Want CNET to notify you of price drops and the latest stories?

Vonage extends cheap international calling to mobile

Vonage today introduced Extensions, a service that allows customers to make cheap international calls from their cell phones.

Marguerite Reardon Former senior reporter
Marguerite Reardon started as a CNET News reporter in 2004, covering cellphone services, broadband, citywide Wi-Fi, the Net neutrality debate and the consolidation of the phone companies.
Marguerite Reardon
3 min read

Vonage is sweetening its Internet calling service by extending its international unlimited calling plans to mobile phones.

The company today introduced Vonage Extensions, which basically extends its home voice calling service to any cell phone. This means that customers who subscribe to the company's $25.99 Vonage World service will be able to make an unlimited number of calls and talk as long as they like to landline phones in more than 60 countries and to cell phones in 10 countries from their mobile phones just as they do from their home phones.

"About 50 percent of the international calls from the U.S. are made from a mobile phone," said Mike Tempora, senior vice president of product management for Vonage. "Most people use a calling card or pay high rates from a wireless carrier. So we felt this was a great opportunity to extend our service to these customers."

The Extensions service allows Vonage subscribers to extend their service to one additional phone number for free. Eventually, the company will allow people to add more phone lines to the Extensions program for a fee.

Vonage's traditional home phone service works by routing phone calls over a broadband connection. The calls travel over an IP network until they reach a local phone network on the other side. Then those calls are routed by a local carrier to the phone number dialed by the Vonage customer.

The Extension service, which allows calling from cell phones, works a little differently. Instead of using the Internet and your cell phone's data service to make phone calls, Vonage Extensions operates like a calling card service, which routes phone calls over the carrier's voice network.

After registering their mobile phone number with Vonage, subscribers punch in a PIN code and then the number they calling. Calls made using the Extensions service are counted against a cell phone user's domestic calling minutes. And the service works with any mobile phone, regardless of whether it's a smartphone or a regular feature phone.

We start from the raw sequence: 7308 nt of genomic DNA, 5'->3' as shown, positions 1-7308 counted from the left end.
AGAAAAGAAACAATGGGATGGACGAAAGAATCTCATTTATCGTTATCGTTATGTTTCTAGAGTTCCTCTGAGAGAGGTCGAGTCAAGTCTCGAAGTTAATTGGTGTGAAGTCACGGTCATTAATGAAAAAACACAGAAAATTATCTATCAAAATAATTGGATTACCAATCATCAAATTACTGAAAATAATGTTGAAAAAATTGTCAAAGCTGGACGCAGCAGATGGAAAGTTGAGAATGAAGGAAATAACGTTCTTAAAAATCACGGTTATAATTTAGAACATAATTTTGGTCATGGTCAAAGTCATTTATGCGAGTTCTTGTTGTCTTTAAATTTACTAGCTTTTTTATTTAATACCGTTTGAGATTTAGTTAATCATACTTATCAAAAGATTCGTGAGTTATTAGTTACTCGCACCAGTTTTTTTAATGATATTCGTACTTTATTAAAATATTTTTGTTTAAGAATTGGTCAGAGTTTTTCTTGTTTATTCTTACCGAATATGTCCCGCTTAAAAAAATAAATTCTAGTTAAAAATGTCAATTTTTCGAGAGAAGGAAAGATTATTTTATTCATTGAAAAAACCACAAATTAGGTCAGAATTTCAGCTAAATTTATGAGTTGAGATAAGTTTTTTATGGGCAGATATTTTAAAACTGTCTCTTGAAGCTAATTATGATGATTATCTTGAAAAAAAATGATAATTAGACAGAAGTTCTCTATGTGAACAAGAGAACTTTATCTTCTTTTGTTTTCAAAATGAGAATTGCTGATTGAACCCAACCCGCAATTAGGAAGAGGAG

That said, Vonage recognizes the importance of smartphones. And it's developing apps for the iPhone and Android smatphones that will simplify the process and allow people to dial a number from their contact list without entering a special code each time.

Tempora says that traditional carriers are the company's biggest competition. But Vonage isn't the only company catering to an audience looking for low cost international calling.

There are a slew of companies offering low-cost or free calling for smartphones from mobile hot spots. Vonage introduced a Wi-Fi hot spot app in 2009.

But Skype is by far Vonage's biggest competitor. Skype, which is being acquired by Microsoft, allows people to make free calls using the Internet to other Skype customers connected to the Net. It also offers low-cost calling to landlines and cell phones around the globe from a Skype account.

Like Vonage, Skype offers smartphone apps that allow people to make calls over the Net from a Wi-Fi hot spot. But it also has partnered with Verizon Wireless and the Skype service is integrated into Verizon 3G phones to allow customers to make calls without being in a Wi-Fi hot spot. Skype has also added video calling for iPhone and Android smartphones.

But Tempora said Vonage's service can reach more customers.

"What is different about Extensions is that it works on any phone," Tempora said. "You don't need to a smartphone or an advanced feature phone."

The Vonage Extensions service is available now. Existing Vonage customers can sign up for the service online.